Guar beans were in the news this week.
The Halliburton Company said its profits dropped recently because of a shortage of the legume, which is mostly grown in India.
Guar beans are turned into guar gum, which is used in Halliburton's hydraulic fracturing operations. Hydraulic fracturing, or "fracking," is the controversial method used to drill for deep natural gas deposits.
The guar news left us wondering about what exactly guar beans and guar gum are.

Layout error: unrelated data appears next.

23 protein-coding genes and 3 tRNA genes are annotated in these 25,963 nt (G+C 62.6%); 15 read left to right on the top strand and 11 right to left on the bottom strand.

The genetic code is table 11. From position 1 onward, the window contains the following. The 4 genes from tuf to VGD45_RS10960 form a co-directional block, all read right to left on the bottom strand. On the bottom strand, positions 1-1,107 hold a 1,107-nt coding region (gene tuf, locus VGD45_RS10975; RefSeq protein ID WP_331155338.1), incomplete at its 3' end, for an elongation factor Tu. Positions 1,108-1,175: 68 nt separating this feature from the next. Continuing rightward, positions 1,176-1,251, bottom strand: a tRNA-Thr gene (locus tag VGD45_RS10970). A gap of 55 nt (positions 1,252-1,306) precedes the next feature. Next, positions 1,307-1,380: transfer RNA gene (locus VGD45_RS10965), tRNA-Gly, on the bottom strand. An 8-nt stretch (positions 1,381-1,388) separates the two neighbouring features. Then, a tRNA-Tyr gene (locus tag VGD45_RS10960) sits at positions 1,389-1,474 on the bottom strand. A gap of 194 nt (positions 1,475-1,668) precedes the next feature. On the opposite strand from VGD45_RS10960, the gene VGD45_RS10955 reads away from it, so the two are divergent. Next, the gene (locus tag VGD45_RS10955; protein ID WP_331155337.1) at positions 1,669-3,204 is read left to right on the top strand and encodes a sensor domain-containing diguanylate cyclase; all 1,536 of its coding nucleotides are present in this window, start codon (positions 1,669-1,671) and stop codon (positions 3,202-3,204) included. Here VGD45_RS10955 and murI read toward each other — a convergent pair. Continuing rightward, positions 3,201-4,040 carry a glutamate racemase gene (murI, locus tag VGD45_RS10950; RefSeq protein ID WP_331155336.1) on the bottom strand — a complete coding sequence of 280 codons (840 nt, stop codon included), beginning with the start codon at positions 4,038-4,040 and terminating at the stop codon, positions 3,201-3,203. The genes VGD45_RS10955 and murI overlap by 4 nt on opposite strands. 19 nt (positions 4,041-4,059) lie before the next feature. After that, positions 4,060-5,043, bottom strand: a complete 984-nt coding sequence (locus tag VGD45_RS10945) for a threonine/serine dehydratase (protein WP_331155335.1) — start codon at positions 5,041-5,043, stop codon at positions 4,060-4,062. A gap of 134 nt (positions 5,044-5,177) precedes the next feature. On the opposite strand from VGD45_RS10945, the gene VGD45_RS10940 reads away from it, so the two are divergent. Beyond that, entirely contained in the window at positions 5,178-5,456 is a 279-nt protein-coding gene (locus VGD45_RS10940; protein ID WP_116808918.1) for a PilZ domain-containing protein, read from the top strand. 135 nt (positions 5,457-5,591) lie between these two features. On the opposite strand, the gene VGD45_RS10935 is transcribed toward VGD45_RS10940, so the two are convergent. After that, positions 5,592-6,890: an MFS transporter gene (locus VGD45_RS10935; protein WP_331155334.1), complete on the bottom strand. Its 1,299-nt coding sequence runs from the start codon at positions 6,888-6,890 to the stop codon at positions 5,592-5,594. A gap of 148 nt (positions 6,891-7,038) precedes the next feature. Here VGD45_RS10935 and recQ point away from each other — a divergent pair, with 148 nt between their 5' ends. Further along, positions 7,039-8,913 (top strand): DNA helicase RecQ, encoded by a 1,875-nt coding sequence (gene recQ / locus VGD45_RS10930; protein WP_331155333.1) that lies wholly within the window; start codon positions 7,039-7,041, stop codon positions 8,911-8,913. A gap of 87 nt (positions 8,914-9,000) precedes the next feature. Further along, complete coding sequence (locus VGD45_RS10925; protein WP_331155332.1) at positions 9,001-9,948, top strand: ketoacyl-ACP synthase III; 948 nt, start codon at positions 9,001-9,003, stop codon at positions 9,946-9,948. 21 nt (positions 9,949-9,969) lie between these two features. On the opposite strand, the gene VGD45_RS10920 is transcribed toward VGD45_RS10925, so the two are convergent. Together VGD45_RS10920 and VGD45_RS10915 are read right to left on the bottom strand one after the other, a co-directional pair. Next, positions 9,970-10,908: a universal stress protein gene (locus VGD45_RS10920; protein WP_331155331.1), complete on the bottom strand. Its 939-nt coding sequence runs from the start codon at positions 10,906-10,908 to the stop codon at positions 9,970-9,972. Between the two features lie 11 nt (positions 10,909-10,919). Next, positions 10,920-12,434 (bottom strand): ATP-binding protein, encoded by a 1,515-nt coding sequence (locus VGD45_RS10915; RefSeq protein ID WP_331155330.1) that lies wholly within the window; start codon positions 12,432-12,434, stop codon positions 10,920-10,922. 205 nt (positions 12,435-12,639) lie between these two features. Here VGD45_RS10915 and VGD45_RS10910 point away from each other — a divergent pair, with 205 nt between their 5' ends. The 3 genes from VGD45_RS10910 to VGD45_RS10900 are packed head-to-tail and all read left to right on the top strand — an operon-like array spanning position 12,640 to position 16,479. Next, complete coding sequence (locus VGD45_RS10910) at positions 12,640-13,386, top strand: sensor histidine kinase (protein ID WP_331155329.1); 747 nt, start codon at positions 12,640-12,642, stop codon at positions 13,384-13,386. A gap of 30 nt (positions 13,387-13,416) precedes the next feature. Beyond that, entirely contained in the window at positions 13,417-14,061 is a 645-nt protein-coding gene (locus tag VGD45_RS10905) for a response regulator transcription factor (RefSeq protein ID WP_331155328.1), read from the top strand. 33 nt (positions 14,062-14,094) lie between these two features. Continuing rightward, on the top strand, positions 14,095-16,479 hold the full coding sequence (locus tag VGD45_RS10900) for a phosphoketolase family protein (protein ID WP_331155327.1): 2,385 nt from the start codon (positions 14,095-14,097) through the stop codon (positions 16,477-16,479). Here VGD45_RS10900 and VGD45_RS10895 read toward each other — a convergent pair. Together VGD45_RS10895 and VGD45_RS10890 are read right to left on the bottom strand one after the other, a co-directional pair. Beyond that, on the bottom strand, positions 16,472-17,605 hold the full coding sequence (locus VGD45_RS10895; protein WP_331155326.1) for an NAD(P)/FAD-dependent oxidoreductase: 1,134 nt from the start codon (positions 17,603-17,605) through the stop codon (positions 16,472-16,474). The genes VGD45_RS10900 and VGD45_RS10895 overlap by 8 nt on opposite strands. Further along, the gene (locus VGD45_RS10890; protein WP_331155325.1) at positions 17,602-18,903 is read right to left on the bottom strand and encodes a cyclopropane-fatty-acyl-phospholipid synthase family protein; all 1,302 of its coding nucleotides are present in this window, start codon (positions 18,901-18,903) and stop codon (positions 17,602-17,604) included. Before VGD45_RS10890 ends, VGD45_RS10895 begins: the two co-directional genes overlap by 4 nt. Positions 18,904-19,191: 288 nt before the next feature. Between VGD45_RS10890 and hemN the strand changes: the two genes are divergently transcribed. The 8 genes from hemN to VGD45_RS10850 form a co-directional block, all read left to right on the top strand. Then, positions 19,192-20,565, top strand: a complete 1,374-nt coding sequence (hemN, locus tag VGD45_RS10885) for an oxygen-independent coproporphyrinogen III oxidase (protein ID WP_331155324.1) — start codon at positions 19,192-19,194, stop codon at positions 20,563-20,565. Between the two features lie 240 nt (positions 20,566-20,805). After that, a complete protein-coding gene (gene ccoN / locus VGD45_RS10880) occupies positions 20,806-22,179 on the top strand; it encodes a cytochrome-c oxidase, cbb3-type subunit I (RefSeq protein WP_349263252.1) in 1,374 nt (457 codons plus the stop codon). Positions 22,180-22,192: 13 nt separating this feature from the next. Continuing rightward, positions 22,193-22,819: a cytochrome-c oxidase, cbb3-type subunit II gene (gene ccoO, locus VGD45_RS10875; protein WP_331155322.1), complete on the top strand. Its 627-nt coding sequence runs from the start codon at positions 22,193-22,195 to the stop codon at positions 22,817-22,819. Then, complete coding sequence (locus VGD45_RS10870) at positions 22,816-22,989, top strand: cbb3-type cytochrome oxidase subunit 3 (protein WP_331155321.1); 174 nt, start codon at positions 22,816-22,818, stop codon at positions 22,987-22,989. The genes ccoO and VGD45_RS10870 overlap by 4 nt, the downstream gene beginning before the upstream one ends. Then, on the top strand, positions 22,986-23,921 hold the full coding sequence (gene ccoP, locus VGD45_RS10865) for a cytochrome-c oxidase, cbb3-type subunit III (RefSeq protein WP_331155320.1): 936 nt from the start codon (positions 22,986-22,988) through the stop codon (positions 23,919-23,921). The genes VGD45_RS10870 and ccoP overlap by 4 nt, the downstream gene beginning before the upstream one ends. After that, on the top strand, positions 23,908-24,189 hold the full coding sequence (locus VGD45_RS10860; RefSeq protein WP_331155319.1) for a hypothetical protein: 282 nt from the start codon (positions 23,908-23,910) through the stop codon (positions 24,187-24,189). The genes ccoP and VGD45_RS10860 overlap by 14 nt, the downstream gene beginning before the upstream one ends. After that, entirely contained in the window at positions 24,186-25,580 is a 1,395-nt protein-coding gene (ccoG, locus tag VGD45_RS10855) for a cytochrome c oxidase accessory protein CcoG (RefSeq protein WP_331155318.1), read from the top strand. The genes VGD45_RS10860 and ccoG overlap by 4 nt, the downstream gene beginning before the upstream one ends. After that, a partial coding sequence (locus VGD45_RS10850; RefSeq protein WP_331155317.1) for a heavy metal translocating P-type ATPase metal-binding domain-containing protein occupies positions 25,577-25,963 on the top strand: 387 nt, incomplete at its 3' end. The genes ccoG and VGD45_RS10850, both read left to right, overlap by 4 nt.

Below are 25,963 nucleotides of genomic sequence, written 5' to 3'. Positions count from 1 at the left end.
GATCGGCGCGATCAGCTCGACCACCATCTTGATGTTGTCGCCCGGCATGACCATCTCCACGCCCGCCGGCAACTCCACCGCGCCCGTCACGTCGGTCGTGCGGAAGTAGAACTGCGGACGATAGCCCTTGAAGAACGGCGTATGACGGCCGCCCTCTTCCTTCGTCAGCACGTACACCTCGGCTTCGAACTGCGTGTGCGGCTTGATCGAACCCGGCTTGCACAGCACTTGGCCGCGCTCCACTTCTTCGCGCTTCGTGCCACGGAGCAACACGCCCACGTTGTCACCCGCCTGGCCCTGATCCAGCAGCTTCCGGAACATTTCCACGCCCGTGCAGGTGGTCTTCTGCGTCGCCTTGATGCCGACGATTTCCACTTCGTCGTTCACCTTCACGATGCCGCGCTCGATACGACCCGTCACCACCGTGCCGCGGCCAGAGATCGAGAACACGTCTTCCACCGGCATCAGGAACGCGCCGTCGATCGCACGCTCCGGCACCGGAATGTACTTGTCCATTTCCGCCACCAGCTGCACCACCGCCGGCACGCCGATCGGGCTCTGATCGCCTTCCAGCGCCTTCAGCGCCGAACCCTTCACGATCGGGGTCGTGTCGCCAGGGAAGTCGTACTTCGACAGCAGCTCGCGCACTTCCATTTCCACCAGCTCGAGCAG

We spoke with Patrick Di Justo, who writes the monthly "What's Inside" column for Wired magazine. He said that guar gum is used in food as a thickening agent, very much like corn starch, but that it also has other, non-food uses. "It can be used as a lubricant in drilling," he said, "because while it's used as a thickener in ice cream, guar gum is less thick than mud. So as they drill through rock and mud, guar gum being less thick, actually works as a lubricant."
We also spoke with David Biello, Associate Editor for Environment & Energy at Scientific American magazine, about how something as small as a guar bean can have a large impact on a big industrial process such as hydraulic fracking.